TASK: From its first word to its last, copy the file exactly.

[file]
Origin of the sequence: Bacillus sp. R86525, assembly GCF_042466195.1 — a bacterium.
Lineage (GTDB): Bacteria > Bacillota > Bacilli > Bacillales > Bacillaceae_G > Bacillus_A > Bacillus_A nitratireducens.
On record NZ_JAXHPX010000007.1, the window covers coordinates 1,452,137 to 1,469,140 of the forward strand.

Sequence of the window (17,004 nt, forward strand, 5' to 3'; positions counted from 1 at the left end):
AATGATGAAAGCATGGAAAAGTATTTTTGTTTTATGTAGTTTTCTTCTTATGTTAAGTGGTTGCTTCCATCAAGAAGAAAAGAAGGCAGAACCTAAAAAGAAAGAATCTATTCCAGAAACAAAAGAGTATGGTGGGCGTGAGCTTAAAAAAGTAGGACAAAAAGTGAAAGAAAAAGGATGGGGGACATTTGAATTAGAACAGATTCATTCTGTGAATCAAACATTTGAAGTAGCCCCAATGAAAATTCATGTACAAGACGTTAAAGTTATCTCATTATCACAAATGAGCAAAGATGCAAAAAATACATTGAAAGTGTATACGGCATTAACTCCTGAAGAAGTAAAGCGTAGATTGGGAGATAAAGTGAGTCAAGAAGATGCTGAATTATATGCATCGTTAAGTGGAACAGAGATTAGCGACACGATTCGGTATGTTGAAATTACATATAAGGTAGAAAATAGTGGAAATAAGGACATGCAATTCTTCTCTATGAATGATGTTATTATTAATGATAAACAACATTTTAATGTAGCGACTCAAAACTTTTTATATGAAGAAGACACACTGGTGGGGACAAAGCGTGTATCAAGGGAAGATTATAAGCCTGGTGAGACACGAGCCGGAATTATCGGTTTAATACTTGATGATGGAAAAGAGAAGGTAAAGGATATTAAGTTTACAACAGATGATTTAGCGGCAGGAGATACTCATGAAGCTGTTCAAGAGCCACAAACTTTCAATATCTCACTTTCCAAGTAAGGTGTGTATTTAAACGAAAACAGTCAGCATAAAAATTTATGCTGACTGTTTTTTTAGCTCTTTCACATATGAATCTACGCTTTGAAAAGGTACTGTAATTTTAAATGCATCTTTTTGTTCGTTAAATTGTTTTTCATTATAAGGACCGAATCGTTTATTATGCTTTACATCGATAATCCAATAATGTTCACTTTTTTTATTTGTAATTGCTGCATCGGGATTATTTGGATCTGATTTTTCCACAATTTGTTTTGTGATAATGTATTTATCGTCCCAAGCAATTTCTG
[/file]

Origin of the sequence: Bacillus sp. R86525, assembly GCF_042466195.1 — a bacterium.
Lineage (GTDB): Bacteria > Bacillota > Bacilli > Bacillales > Bacillaceae_G > Bacillus_A > Bacillus_A nitratireducens.
On record NZ_JAXHPX010000007.1, the window covers coordinates 1,452,137 to 1,469,140 of the forward strand.

Sequence of the window (17,004 nt, forward strand, 5' to 3'; positions counted from 1 at the left end):
AATGATGAAAGCATGGAAAAGTATTTTTGTTTTATGTAGTTTTCTTCTTATGTTAAGTGGTTGCTTCCATCAAGAAGAAAAGAAGGCAGAACCTAAAAAGAAAGAATCTATTCCAGAAACAAAAGAGTATGGTGGGCGTGAGCTTAAAAAAGTAGGACAAAAAGTGAAAGAAAAAGGATGGGGGACATTTGAATTAGAACAGATTCATTCTGTGAATCAAACATTTGAAGTAGCCCCAATGAAAATTCATGTACAAGACGTTAAAGTTATCTCATTATCACAAATGAGCAAAGATGCAAAAAATACATTGAAAGTGTATACGGCATTAACTCCTGAAGAAGTAAAGCGTAGATTGGGAGATAAAGTGAGTCAAGAAGATGCTGAATTATATGCATCGTTAAGTGGAACAGAGATTAGCGACACGATTCGGTATGTTGAAATTACATATAAGGTAGAAAATAGTGGAAATAAGGACATGCAATTCTTCTCTATGAATGATGTTATTATTAATGATAAACAACATTTTAATGTAGCGACTCAAAACTTTTTATATGAAGAAGACACACTGGTGGGGACAAAGCGTGTATCAAGGGAAGATTATAAGCCTGGTGAGACACGAGCCGGAATTATCGGTTTAATACTTGATGATGGAAAAGAGAAGGTAAAGGATATTAAGTTTACAACAGATGATTTAGCGGCAGGAGATACTCATGAAGCTGTTCAAGAGCCACAAACTTTCAATATCTCACTTTCCAAGTAAGGTGTGTATTTAAACGAAAACAGTCAGCATAAAAATTTATGCTGACTGTTTTTTTAGCTCTTTCACATATGAATCTACGCTTTGAAAAGGTACTGTAATTTTAAATGCATCTTTTTGTTCGTTAAATTGTTTTTCATTATAAGGACCGAATCGTTTATTATGCTTTACATCGATAATCCAATAATGTTCACTTTTTTTATTTGTAATTGCTGCATCGGGATTATTTGGATCTGATTTTTCCACAATTTGTTTTGTGATAATGTATTTATCGTCCCAAGCAATTTCTG